Mergers & Acquisitions: An Insider's Guide to the Purchase and Sale of Middle Market Business Interests
Dennis J. Roberts
Format: PDF / Kindle (mobi) / ePub
This book was designed not only for owners and managers of middle market businesses but as a training text for middle market M&A investment bankers and consultants. It discusses the art and science of middle market M&A as well the all-important psychology and behind-the-scenes negotiations pursued with a particular emphasis on obtaining the absolute highest value when selling a business. Subjects addressed include valuation, taxation, negotiations, M&A conventions, among many others from the buy-side and sell-side perspectives.
Subtitled "Tales of A Deal Junkie," this serious but occasionally irreverent book tells it like it is, including anecdotes to provide a "feel" for what really goes on in middle market transactions. The author, a former practicing CPA and a business valuation expert, is a veteran M&A investment banker with years of real life experience. He also is a widely-acclaimed instructor in the M&A field and a nationally-respected practitioner who has trained thousands of investment bankers. No comparable book on the market today provides this degree of comprehensive and invaluable insight.
multi-year earnout agreements also might include provisions allowing the buyer to “carry back” to and against prior years’ deficiencies, should the company exceed following-year performance targets. What if the company exceeds the performance target(s) that maximize the seller’s earnout? Should the seller’s earnout payment be increased beyond the agreed-upon cap? The question comes up in many earnout negotiations and the answer is ultimately derived from negotiation. In this regard, earnout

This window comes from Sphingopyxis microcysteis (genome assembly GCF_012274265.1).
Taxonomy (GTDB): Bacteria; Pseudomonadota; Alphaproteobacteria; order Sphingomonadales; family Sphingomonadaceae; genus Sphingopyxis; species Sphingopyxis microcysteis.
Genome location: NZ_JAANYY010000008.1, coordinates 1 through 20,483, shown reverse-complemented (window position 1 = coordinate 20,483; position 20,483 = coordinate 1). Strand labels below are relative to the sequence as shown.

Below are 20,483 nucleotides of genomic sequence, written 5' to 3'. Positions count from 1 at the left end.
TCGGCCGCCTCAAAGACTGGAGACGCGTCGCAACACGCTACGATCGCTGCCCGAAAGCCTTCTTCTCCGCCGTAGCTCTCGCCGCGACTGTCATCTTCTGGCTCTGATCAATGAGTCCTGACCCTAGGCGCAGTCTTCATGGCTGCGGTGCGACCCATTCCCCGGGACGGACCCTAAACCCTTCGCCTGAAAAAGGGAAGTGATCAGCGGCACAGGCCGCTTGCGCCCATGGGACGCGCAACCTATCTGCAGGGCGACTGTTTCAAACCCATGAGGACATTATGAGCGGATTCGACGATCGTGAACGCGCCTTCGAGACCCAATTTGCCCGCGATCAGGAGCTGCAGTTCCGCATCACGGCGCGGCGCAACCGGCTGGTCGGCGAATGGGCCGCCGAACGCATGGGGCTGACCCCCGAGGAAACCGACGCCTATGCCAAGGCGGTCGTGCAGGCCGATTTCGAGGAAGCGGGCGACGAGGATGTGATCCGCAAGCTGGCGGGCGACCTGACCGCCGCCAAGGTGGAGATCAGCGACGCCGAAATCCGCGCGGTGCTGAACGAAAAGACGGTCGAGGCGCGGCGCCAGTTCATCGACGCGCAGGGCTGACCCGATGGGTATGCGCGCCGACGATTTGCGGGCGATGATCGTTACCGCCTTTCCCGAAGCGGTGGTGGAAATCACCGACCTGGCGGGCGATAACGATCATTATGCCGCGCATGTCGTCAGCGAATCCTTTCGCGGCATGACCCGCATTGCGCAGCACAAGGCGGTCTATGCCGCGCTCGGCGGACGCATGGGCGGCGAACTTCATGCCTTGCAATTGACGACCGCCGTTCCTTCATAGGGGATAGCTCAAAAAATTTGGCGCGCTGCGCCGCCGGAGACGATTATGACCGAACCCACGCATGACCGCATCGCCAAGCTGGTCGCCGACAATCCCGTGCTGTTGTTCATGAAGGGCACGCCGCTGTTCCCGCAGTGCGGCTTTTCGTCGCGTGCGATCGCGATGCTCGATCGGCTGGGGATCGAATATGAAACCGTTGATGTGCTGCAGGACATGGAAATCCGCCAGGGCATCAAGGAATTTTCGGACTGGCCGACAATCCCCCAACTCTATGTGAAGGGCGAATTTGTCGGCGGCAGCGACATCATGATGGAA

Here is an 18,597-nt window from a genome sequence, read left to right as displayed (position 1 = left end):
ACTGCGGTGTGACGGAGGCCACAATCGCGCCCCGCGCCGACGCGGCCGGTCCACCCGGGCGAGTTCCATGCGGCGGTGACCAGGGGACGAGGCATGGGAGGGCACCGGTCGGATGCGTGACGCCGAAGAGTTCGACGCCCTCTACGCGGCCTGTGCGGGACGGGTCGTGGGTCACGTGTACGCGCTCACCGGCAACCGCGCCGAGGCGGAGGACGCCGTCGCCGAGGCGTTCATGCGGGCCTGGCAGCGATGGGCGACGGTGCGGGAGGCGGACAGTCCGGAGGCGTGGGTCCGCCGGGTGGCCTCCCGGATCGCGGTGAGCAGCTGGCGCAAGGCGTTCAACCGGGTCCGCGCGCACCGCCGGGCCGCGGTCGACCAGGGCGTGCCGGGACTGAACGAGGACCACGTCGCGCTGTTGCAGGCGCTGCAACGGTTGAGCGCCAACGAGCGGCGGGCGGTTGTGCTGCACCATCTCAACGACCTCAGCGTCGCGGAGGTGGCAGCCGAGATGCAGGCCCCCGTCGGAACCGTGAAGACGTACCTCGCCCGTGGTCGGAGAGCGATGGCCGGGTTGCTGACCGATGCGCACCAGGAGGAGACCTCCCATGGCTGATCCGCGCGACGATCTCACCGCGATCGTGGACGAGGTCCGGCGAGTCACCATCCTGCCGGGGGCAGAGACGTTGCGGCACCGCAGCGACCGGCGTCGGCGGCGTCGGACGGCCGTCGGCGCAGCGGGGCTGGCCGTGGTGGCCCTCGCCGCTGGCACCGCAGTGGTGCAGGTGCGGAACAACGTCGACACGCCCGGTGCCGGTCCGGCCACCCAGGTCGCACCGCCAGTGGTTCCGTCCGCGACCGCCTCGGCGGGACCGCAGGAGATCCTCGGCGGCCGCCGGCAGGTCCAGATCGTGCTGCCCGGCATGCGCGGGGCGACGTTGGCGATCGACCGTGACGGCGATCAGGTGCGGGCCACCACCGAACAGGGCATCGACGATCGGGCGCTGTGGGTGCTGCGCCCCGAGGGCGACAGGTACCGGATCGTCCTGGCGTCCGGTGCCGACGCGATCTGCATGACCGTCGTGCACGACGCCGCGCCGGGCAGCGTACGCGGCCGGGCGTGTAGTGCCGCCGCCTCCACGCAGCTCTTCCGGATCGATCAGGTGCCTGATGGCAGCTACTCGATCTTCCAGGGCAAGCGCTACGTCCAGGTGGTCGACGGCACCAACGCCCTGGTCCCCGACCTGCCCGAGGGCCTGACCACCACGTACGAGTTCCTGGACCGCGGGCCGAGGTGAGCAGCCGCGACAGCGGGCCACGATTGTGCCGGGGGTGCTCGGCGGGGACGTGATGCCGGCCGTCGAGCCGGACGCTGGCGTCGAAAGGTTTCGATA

without the inclusion of cash but must never the less be adequate. To the extent that the removal of cash from the delivered balance sheet causes working capital to be inadequate either cash will need to be restored (to that extent) or a purchase price adjustment made. Let’s discuss each of these conventions and what they significance they have in the M&A world. Entities and Businesses—Redux If you and I each owned two identical businesses, but yours was owned through a corporation
$15 million sounds better at the cocktail party, but the $14 million deal puts an extra $2 million in the bank. 2 Organized after August 1993. CHAPTER 30 The Business of Middle Market Investment Banking For Consultants or Others Who Might Like to Do This Kind of Work Mamas, don’t let your babies grow up to be cowboys . . . Willie Nelson Savannah, GA—October 1989 Peter was telling me one of the saddest professional stories I had heard in a long time. At the quarterly meeting of
collateral based loans. More flexibility than a commercial bank, not governmentally regulated. Typical terms: Loan terms, depending on credit risk, and nature of loan; think in terms of big bank prime plus or minus. Pros, cons, and details: Only middle to upper end of Middle Market usually qualify (typically businesses with sales of at least $100 million and up). FACTORS Nature of the investor: Institutional investors, usually. Typical terms: Stated in terms of cost money (very,
colleague member of our firm on the West Coast: “My suggestion to you as a next step would be to call them later this coming week and highlight our related expertise, real-world management experience in the industry, tombstones, and ongoing contacts/participation at industry trade shows and conventions. As you may know, most investment bankers market their deals to the corporate development departments of prospective buyers. Because of the particular expertise we have, we take advantage, where